I’ll be posting my discoveries along the way here. Hopefully, I can add some guitar learnings and other topics over time. The topics are categorized in the top menu if you want to focus on one particular area.
Forget focusing on fame and fortune. Or being a famous guitarist. Screw goals.
I always get excited when I hear an idea that sounds strange at first but then makes me think in a new way. I often I evaluate a project based on the possible opportunities/expectations ie. thinking of learning how to write mobile apps so I can possibly earn some income or help some group like the disabled. Another one is debating whether to write an ebook to help people with a particular problem and earn some income.
A possibly better way to think when evaluating what to do with your time is to focus on the skills you will acquire. These skills may provide some benefit in the future, especially if they are combined with other skills. Scott Adams mentions that he combined some average drawing ability with humor and his knowledge of the office environment.
Since some of you are likely guitarists you could focus on the skills you will acquire – songwriting, arranging, learning scales (that can be applied to many styles), being able to focus for long periods of time while practicing, and so on. Every day you can focus on whether you are developing skills instead of whether you will be famous or even earn a living at the craft. This is systems thinking versus goals.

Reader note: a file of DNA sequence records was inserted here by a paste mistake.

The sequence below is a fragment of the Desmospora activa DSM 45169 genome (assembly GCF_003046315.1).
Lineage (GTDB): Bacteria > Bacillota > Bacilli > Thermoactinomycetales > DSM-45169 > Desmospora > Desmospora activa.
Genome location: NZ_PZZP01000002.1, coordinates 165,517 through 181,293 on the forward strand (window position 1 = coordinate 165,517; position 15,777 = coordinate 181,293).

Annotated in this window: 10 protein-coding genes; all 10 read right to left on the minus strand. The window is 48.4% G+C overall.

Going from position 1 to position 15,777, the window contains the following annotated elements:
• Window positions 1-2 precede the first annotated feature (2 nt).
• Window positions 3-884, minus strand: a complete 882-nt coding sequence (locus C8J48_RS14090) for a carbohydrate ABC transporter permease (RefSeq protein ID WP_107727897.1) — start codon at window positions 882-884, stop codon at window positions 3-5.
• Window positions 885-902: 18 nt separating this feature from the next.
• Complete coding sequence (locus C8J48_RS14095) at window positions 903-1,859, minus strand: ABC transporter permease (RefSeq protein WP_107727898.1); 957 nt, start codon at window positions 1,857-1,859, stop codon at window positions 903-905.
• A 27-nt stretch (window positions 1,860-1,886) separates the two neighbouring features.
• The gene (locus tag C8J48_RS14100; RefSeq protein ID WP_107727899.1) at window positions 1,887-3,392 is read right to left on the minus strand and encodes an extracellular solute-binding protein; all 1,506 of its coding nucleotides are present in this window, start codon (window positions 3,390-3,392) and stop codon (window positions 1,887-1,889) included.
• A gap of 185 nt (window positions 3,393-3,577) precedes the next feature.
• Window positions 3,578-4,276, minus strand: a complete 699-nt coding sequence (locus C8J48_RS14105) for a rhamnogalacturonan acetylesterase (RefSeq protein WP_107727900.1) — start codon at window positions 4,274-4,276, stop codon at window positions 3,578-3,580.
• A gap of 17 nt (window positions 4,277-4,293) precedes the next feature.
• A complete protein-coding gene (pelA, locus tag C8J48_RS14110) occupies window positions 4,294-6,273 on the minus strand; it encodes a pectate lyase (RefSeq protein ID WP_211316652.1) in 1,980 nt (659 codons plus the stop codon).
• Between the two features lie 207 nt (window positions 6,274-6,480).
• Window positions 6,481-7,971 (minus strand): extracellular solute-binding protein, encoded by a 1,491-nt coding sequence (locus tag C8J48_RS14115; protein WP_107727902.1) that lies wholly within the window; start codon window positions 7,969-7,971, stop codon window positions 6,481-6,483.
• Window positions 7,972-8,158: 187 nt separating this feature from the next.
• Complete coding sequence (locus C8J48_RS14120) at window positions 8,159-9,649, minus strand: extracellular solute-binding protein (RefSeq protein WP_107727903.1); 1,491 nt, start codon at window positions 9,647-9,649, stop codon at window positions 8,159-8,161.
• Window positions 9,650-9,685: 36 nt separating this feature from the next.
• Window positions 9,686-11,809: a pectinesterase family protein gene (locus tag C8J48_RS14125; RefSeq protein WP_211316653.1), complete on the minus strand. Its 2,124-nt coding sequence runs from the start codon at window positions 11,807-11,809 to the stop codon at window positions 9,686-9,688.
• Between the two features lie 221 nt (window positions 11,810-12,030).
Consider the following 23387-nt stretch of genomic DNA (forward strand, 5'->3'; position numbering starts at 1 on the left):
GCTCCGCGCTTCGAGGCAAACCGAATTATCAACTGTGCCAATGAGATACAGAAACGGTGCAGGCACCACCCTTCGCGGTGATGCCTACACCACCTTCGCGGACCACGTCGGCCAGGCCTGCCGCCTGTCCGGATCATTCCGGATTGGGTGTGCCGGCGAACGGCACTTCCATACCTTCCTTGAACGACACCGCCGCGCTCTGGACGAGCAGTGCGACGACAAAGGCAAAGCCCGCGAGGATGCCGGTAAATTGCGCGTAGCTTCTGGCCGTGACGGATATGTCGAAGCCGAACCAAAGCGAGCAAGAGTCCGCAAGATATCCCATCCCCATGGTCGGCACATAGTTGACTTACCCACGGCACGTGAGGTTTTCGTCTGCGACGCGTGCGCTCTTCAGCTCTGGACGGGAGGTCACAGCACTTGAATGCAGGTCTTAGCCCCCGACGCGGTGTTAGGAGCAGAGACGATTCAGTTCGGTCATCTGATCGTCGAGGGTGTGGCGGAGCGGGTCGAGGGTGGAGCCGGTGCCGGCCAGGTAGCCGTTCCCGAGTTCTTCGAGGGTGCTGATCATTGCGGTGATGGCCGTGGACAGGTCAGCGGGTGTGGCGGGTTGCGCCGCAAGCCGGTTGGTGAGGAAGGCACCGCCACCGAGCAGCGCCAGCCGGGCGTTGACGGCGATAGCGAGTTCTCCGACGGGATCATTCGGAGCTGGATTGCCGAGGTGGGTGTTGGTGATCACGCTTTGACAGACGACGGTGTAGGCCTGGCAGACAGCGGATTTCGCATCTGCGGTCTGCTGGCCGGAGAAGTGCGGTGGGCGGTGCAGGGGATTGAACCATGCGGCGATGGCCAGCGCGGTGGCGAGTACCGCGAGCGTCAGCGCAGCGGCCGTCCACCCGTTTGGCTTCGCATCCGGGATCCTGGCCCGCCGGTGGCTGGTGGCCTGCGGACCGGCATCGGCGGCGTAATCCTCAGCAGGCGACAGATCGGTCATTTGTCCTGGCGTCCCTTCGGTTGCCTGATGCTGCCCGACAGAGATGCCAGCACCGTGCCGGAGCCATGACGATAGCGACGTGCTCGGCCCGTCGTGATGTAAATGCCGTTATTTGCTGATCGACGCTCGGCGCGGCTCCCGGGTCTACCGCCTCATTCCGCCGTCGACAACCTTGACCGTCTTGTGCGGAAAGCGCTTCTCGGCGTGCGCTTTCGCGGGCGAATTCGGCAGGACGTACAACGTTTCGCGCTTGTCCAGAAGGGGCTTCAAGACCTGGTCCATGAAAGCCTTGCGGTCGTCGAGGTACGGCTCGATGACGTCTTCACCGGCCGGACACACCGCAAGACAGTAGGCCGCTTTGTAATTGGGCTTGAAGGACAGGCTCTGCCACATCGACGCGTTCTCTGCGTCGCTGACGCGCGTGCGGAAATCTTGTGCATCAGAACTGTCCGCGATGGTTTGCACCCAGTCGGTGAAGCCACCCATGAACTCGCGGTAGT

Say you want to start a blog to share your knowledge but you are wondering if anyone will care, if you will make any money eventually and so on. You might benefit from thinking about what skills you will acquire instead such as clear and concise writing, learning how to install or update a blog (and related website tasks), doing ‘Deep Work‘ (less distracted), writing longer more well researched posts, etc. That way it’s always a win even if no one ever reads your blog. You’ve still developed very useful skills that can be re-used in the next venture.
Focusing on the day to day systems and skills you will develop instead of the end result is another way of saying to be in the present moment. A lot of our ‘future based’ thinking leads to stress and impatience as we are unhappy that we are not at our goal. I’ve seen a lot of guitarists, dieters, and entrepreneurs be constantly frustrated and even give up because they weren’t seeing results (their future goals) fast enough.
When I was doing IT contracts my skills with integration work, specifically using webMethods software, was in high demand. And the hourly rate reflected that (plus I always asked for a high rate). I specifically chose to learn skills rather than try to move up the ladder so to speak. I often made more money than the managers who were more generalist in nature (not to mention employees).
This change in thinking also changes the questions we ask ourselves. Instead of ‘Am I a famous guitarist?’, ‘Do I have a hit song?’, ‘Am I making lots of money?’, ‘Do I have abs?’, we can ask ourselves if we are doing the work each day – ‘Did I practice today?’, ‘Did I write today?’, ‘Did I improve a little today?’.
I hope this idea is interesting to you. What skills are you currently developing?